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Teaching Science: What Research Tells Us

Photo courtesy of Robyn Wright Dunbar.
This webpage is based on a presentation by Robyn Wright Dunbar, of the Center for Teaching and Learning at Stanford University, given at the Preparing for an Academic Career Workshop series.

"A paradigm shift is taking hold in American higher education," from "a college is an institution that exists to provide instruction" to "a college is an institution that exists to produce learning" (Barr & Tagg, 1995). In this paradigm, "What professors do in their classes matters far less than what they ask students to do" (Halpern and Hakel, 2003).

According to research on learning,

  1. Students build on prior knowledge.
  2. Students need effective organizing schemes.
  3. Students need to be actively participating in the learning process.
  4. Students need frequent practice and timely and constructive feedback.
  5. Multiple representations enhance learning for all learners.
  6. An understanding of the way you learn - metacognition - can "improve" the process.
Unfortunately, when we become teachers we usually imitate our teachers, who were imitating their teachers - who didn't necessarily know this. So, instead of imitating exemplary teaching practices, we may be imitating educational practices that are not very effective.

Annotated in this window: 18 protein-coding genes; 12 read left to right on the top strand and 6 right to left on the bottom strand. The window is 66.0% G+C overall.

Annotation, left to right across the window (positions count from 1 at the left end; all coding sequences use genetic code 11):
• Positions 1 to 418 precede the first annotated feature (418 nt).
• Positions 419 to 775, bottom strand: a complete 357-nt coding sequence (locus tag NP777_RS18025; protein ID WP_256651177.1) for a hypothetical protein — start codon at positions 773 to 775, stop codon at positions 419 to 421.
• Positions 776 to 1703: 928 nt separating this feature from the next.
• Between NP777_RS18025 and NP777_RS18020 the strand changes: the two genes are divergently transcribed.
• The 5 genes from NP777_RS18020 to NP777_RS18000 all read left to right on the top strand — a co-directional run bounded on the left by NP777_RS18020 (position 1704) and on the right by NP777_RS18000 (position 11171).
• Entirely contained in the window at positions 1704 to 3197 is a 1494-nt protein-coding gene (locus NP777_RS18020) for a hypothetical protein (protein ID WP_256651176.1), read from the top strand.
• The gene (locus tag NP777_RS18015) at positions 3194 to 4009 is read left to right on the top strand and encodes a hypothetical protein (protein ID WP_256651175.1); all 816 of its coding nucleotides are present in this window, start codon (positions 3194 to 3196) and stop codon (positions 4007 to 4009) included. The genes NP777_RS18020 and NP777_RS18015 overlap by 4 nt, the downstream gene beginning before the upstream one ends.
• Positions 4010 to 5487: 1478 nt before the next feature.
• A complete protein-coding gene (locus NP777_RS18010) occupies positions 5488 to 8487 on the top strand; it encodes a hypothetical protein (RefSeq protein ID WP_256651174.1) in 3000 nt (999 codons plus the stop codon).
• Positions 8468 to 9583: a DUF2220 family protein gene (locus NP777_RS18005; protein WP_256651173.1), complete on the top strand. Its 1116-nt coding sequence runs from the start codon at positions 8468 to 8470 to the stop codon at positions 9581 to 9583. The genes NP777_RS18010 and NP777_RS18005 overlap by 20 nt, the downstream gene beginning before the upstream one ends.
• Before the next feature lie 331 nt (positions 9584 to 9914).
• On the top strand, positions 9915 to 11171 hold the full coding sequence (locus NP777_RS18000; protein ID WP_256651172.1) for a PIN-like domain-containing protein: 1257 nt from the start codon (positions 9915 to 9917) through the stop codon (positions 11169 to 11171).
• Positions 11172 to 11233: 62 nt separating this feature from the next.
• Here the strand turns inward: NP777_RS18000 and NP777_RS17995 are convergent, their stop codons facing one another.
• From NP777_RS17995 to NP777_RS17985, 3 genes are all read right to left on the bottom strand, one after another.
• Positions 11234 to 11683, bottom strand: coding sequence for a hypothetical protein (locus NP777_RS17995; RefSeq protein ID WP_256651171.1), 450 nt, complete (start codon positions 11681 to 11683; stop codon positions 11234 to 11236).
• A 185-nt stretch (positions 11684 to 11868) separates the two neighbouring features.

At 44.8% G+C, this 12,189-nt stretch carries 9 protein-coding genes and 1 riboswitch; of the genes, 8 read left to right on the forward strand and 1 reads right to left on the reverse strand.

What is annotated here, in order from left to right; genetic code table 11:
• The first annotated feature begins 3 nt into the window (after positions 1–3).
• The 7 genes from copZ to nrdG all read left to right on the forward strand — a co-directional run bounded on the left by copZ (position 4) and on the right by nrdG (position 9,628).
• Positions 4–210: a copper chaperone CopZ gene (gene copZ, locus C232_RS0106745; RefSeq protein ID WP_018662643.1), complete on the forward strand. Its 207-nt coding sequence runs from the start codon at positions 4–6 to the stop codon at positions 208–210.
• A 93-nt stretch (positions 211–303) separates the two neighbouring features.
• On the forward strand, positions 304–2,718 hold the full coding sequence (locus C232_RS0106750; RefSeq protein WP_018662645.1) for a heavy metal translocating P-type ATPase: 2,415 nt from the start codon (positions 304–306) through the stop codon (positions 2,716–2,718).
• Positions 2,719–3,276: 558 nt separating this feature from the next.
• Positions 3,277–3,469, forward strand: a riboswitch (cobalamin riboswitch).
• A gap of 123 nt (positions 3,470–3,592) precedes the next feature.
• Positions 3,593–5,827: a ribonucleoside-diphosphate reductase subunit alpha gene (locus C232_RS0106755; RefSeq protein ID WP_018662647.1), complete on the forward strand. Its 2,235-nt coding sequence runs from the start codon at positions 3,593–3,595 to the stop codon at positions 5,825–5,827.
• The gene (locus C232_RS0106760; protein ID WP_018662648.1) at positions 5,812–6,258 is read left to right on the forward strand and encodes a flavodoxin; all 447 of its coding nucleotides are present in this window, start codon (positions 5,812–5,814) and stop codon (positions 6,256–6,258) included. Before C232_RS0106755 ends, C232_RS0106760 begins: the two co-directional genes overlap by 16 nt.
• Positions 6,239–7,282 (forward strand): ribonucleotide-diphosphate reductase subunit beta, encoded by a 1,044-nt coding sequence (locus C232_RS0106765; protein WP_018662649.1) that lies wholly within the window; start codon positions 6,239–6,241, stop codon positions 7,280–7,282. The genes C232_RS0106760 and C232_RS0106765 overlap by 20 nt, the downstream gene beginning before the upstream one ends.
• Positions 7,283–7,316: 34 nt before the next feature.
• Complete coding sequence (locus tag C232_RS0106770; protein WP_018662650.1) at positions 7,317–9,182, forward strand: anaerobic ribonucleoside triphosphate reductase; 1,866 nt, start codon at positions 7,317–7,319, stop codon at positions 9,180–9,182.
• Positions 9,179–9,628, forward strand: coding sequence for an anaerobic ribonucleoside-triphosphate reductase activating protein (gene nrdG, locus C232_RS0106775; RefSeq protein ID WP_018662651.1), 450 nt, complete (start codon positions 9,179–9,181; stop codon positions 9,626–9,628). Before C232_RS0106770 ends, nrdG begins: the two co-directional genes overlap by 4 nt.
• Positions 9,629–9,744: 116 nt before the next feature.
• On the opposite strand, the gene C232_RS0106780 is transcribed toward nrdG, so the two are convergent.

Let's examine some of these findings more closely. How do students construct knowledge?


1&2. They build on prior knowledge, using organizing schemes.

In the book Fish is Fish, by Leo Lionni (1970), a tadpole and fish are friends. When the tadpole becomes a frog, it leaves the pond and travels for a while. Eventually, the frog returns to the pond and describes what he's seen to the fish: birds, cows, and people. The fish, having lived all of its life in the pond, imagines each creature in the shape of a fish—building on its prior knowledge.


Photo courtesy of Robyn Wright Dunbar.

3. They need to be actively participating in the learning process.

Teaching science as we do science involves Inquiry Based Learning! In this cyclical process, students' engagement with a question or topic leads to intellectual exploration. This eventually leads to an explanation of the feature or process in question, which further leads to applications of their ideas to that and other questions. Moreover, the process provides positive feedback; as students' understanding grows, so does their engagement in the learning process.

This maps onto what Ken Bain (CHE, April 9, 2004 "What Makes Great Teachers Great?") calls the "Natural Critical Learning Environment." "Natural" because what matters most is for students to tackle questions and tasks that they naturally find of interest, make decisions, defend their choices, etc. "Critical" because by thinking critically, students learn to reason from evidence and to examine the quality of their reasoning, to make improvements while thinking, and to ask probing and insightful questions.


In the interest of time we may skip the "Explore" stage in teaching - but this undermines inquiry! In short-circuiting the learning process, we neglect having our students practice doing what we do.


Even worse, we may focus on "Explain-Apply" at the expense of engagement and exploration. But remember, students need to be actively engaged in the learning process in order to learn.